Toyota’s legendary reputation for reliability extends to the compact Corolla sedan, which earned IIHS Top Safety Pick status last year. It features the Toyota Safety Sense package with auto emergency braking and adaptive cruise control. With confident handling, great fuel economy, and low ownership costs, the Corolla is an excellent choice to keep teens safe on the road.


Cost Considerations – Balancing Price, Insurance, Fuel Efficiency

One of the most important factors for new drivers when selecting their first car is cost. You’ll want to find an affordable vehicle, but you also need to consider ongoing expenses like insurance, gas and maintenance.

Insurance rates for young drivers can vary widely depending on the make and model. Compact cars and minivans tend to have lower premiums, while sports cars and large SUVs often cost more to insure. Research insurance quotes for different vehicles to get an idea of potential costs.

Fuel efficiency is another key cost variable. With gas prices fluctuating, a fuel-efficient car will save money at the pump. Compare the fuel economy ratings published by Natural Resources Canada to estimate annual fuel costs.

Opting for a certified pre-owned (CPO) model can help maximize value. CPO cars have been thoroughly inspected and come with extended warranty coverage. You can get a lightly used CPO vehicle for an affordable price, without compromising on reliability.

More budget-friendly choices for first cars include compacts like the Hyundai Accent, Kia Rio, and Nissan Versa. While basic, these models offer low ownership costs combined with ample safety features.


Insurance Rates – Analyzing Premiums Across Popular Models

One of the biggest ongoing costs for teen drivers is auto insurance. Premiums are determined based on many factors, but the vehicle you drive plays a major role. Choosing a model with lower insurance rates can save hundreds of dollars per year.

Small cars tend to have the most affordable premiums. The Hyundai Accent, Toyota Yaris, and Honda Fit all fall into lower rate brackets. For example, average annual premiums for a 16-year-old driver on a Hyundai Accent would be around $4,000.

Larger sedans and small SUVs typically have higher insurance costs. Models like the Honda Civic, Toyota RAV4, and Subaru Crosstrek may have yearly rates closer to $5,000-$6,000 for a young driver. However, they offer more space and AWD capabilities in return.

Sports cars and luxury vehicles should generally be avoided, as insurance premiums can easily double or triple compared to an economy car. For example, insuring a Dodge Challenger or BMW 3-Series as a teen would cost upwards of $10,000 per year in most areas.

Using online quote tools to research rates for different models in your province can help guide cost projections. This allows you to balance upfront purchase price with ongoing insurance expenses over the life of the vehicle.


Cost Considerations – Balancing Price, Insurance, Fuel Efficiency

Fuel efficiency is a key factor for new drivers to consider, as it directly impacts ongoing ownership costs. By comparing published fuel consumption ratings, you can estimate and compare the fuel costs between models. For example, smaller cars like the Hyundai Accent and Kia Rio have city fuel economy around 7.5-8.0L/100km. Larger SUVs such as the Toyota RAV4 use over 9L/100km in the city. With today’s gas prices, that difference can add up to hundreds of dollars per year in fuel costs alone.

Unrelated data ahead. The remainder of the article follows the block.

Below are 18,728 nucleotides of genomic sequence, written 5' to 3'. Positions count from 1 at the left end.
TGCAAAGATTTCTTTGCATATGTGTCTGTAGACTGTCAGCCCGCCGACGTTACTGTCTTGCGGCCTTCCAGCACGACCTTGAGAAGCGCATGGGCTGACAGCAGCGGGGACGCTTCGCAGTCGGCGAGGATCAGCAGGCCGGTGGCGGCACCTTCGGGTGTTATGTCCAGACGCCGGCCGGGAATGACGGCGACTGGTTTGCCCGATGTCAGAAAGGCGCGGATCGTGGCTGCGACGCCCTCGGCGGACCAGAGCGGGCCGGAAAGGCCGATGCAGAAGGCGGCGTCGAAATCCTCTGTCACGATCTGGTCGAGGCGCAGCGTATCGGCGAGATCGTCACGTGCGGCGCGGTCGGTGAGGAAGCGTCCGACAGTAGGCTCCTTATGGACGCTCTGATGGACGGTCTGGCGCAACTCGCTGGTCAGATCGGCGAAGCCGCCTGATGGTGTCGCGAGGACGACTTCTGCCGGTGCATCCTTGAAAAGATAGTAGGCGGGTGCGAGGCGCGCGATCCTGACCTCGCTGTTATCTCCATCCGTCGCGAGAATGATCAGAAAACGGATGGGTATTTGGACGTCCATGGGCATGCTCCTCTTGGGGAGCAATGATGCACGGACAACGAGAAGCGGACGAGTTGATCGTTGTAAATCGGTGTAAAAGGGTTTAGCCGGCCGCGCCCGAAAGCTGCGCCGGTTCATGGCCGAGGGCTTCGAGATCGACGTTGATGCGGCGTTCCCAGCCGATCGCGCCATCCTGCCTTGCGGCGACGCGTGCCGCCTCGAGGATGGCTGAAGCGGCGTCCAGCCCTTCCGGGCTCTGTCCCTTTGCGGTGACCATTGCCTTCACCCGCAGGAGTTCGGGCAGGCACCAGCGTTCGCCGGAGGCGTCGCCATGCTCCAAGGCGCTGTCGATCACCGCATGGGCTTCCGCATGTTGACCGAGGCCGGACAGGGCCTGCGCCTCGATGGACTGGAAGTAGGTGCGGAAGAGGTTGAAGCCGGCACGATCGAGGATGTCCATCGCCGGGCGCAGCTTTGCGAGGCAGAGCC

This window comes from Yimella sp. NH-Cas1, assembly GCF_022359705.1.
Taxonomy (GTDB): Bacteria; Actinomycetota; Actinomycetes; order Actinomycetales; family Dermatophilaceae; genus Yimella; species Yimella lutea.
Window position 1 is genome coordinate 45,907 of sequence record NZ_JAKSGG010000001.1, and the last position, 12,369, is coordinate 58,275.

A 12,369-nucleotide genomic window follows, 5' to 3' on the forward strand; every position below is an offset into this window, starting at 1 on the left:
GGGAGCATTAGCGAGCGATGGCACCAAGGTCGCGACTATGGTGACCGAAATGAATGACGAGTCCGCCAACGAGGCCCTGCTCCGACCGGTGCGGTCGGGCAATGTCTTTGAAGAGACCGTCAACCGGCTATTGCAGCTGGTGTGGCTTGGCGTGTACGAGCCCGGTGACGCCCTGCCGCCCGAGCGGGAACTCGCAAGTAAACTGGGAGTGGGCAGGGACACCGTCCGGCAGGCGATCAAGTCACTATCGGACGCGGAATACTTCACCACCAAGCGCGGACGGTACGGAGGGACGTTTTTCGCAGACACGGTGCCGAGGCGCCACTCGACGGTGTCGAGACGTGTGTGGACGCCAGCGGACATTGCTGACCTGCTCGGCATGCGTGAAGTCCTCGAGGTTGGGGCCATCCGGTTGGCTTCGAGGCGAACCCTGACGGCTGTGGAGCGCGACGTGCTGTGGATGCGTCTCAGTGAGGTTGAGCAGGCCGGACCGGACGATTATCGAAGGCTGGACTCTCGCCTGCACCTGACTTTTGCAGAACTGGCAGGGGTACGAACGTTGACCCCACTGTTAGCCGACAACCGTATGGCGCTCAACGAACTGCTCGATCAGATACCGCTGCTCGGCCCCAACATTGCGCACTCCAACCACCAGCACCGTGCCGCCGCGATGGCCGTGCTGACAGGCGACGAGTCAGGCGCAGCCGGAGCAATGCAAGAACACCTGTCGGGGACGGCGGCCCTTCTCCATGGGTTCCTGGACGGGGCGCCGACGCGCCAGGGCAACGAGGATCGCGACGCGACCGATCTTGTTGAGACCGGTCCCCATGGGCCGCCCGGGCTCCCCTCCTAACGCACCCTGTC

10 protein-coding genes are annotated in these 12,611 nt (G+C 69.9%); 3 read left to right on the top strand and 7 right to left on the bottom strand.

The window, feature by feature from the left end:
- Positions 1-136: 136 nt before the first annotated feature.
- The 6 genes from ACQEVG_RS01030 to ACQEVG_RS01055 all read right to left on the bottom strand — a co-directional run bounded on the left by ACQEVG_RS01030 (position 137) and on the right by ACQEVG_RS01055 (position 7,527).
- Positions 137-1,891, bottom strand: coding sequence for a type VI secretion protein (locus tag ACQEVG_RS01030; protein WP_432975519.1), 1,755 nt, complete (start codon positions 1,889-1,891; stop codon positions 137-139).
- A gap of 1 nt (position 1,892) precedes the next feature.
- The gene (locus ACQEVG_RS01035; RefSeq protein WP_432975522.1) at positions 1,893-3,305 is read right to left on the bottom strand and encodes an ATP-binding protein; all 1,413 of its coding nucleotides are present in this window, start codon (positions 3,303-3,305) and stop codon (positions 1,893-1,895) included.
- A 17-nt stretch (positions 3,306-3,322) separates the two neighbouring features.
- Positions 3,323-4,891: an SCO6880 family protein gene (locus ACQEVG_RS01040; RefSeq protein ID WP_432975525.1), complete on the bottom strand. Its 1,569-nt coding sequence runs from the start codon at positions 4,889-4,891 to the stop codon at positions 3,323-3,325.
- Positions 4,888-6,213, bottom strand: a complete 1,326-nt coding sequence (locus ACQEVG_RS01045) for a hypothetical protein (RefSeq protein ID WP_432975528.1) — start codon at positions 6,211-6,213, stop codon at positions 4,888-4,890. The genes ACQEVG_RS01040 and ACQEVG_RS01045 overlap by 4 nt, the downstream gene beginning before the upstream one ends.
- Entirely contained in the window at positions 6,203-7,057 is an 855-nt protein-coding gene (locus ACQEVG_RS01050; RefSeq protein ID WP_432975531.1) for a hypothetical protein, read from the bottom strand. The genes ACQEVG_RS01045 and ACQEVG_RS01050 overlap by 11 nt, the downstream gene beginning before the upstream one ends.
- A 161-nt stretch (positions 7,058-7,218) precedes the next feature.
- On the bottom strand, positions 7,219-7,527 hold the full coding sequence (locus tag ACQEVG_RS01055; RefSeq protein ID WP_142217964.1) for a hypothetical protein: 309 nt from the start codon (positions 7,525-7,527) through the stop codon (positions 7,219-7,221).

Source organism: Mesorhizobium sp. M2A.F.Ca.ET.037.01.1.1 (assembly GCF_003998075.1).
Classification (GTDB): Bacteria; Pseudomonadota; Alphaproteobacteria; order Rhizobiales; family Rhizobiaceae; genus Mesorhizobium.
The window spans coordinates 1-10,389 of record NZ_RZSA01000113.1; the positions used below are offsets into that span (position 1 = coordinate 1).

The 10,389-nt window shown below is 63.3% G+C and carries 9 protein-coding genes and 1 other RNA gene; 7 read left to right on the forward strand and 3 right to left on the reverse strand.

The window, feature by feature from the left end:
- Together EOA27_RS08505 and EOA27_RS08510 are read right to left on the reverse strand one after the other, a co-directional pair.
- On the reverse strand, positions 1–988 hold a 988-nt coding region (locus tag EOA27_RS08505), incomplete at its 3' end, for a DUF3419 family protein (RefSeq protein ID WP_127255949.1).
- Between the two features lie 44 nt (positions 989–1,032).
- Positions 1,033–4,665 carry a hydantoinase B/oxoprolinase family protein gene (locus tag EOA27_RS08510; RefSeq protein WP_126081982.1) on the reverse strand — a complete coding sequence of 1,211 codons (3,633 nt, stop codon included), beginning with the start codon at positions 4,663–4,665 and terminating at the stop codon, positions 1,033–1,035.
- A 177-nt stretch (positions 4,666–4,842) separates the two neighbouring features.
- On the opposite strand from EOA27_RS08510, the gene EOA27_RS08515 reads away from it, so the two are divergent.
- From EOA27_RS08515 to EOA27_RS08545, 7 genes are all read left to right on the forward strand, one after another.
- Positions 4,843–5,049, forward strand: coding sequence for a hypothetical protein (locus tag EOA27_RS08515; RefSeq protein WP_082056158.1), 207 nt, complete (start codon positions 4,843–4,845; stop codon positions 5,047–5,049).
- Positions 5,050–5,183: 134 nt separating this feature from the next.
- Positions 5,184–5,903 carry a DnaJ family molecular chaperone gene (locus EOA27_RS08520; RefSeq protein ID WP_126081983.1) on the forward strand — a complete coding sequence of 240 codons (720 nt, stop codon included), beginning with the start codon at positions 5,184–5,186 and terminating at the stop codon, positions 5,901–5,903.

Newer vehicles also tend to be more fuel efficient due to advances in engine technology and vehicle aerodynamics. The difference can be significant – for example, a 2022 Civic uses over 15% less fuel than a 2012 Civic. This is another reason purchasing a newer certified pre-owned vehicle can pay off in the long run through fuel savings.

When deciding between potential models, use online fuel economy rating databases to compare estimated annual fuel costs. This will give you a clear picture of the ongoing expenses associated with fuel for each vehicle. Prioritize fuel efficiency alongside safety and reliability to find an optimal balance for your needs and budget as a new driver.


Certified Pre-Owned Options Maximize Value

Buying a certified pre-owned (CPO) vehicle can help maximize value when selecting your first car. CPO cars have been thoroughly inspected, reconditioned, and include an extended warranty. While they cost more than a typical used car, CPO models bridge the gap between buying new and used.

CPO vehicles typically have low mileage and no history of damage or accidents. The extended warranty provides added peace of mind by covering repairs during the first few years of ownership. This allows you to get a lightly used car with the reliability of a new vehicle.

Popular CPO options for first time buyers include the Toyota Corolla, Honda Civic, and Subaru Impreza. These models have proven dependability and retain their value well over time. The certified warranty gives you coverage on wear items that may need replacement in the first few years of use.

Opting for a certified pre-owned model from an authorized dealer can provide a balance of affordability and reliability that’s ideal for new drivers. Do your research to find CPO cars that have been properly inspected and include a comprehensive extended warranty at a reasonable cost.


Affordable Choices – Balancing Price, Insurance, Fuel Efficiency

For young drivers on a budget, there are a few models that stand out for offering great value without compromising too much on safety and reliability. The Hyundai Accent, Kia Rio, and Nissan Versa all start under $15,000 brand new, making them very wallet-friendly options.

The Accent offers advanced safety tech like forward collision warning and lane keep assist even in its base model. It gets excellent fuel economy of up to 41 mpg on the highway. Opting for a manual transmission can also save on insurance costs. The Rio is another subcompact with a low starting price and great MPG. It provides a surprising amount of interior space and tech features for the segment. The Versa sedan has the most interior room of the three picks. It offers optional active safety features and boasts excellent predicted reliability from Consumer Reports.